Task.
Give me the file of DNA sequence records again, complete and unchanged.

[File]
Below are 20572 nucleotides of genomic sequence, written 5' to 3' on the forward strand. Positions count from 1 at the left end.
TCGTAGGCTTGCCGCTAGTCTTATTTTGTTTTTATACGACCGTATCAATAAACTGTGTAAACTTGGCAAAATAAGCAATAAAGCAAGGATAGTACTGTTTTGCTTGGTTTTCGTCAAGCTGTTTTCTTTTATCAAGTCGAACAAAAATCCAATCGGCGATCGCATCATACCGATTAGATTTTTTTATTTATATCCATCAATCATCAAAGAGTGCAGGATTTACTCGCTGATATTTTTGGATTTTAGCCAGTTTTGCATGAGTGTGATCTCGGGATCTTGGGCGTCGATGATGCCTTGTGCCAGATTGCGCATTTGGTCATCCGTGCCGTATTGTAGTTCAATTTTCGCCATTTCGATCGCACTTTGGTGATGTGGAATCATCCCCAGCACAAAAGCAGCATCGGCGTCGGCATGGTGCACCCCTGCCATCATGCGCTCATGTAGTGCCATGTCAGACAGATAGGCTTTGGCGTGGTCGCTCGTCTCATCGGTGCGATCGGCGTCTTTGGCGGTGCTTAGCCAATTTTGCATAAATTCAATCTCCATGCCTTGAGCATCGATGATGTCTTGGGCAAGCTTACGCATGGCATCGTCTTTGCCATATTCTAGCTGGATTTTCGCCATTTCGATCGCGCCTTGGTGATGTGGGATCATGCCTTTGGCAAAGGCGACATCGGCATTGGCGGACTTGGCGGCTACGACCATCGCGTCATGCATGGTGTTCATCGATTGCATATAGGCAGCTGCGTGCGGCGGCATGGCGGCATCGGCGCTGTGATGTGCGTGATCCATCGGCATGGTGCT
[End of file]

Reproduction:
Below are 20572 nucleotides of genomic sequence, written 5' to 3' on the forward strand. Positions count from 1 at the left end.
TCGTAGGCTTGCCGCTAGTCTTATTTTGTTTTTATACGACCGTATCAATAAACTGTGTAAACTTGGCAAAATAAGCAATAAAGCAAGGATAGTACTGTTTTGCTTGGTTTTCGTCAAGCTGTTTTCTTTTATCAAGTCGAACAAAAATCCAATCGGCGATCGCATCATACCGATTAGATTTTTTTATTTATATCCATCAATCATCAAAGAGTGCAGGATTTACTCGCTGATATTTTTGGATTTTAGCCAGTTTTGCATGAGTGTGATCTCGGGATCTTGGGCGTCGATGATGCCTTGTGCCAGATTGCGCATTTGGTCATCCGTGCCGTATTGTAGTTCAATTTTCGCCATTTCGATCGCACTTTGGTGATGTGGAATCATCCCCAGCACAAAAGCAGCATCGGCGTCGGCATGGTGCACCCCTGCCATCATGCGCTCATGTAGTGCCATGTCAGACAGATAGGCTTTGGCGTGGTCGCTCGTCTCATCGGTGCGATCGGCGTCTTTGGCGGTGCTTAGCCAATTTTGCATAAATTCAATCTCCATGCCTTGAGCATCGATGATGTCTTGGGCAAGCTTACGCATGGCATCGTCTTTGCCATATTCTAGCTGGATTTTCGCCATTTCGATCGCGCCTTGGTGATGTGGGATCATGCCTTTGGCAAAGGCGACATCGGCATTGGCGGACTTGGCGGCTACGACCATCGCGTCATGCATGGTGTTCATCGATTGCATATAGGCAGCTGCGTGCGGCGGCATGGCGGCATCGGCGCTGTGATGTGCGTGATCCATCGGCATGGTGCT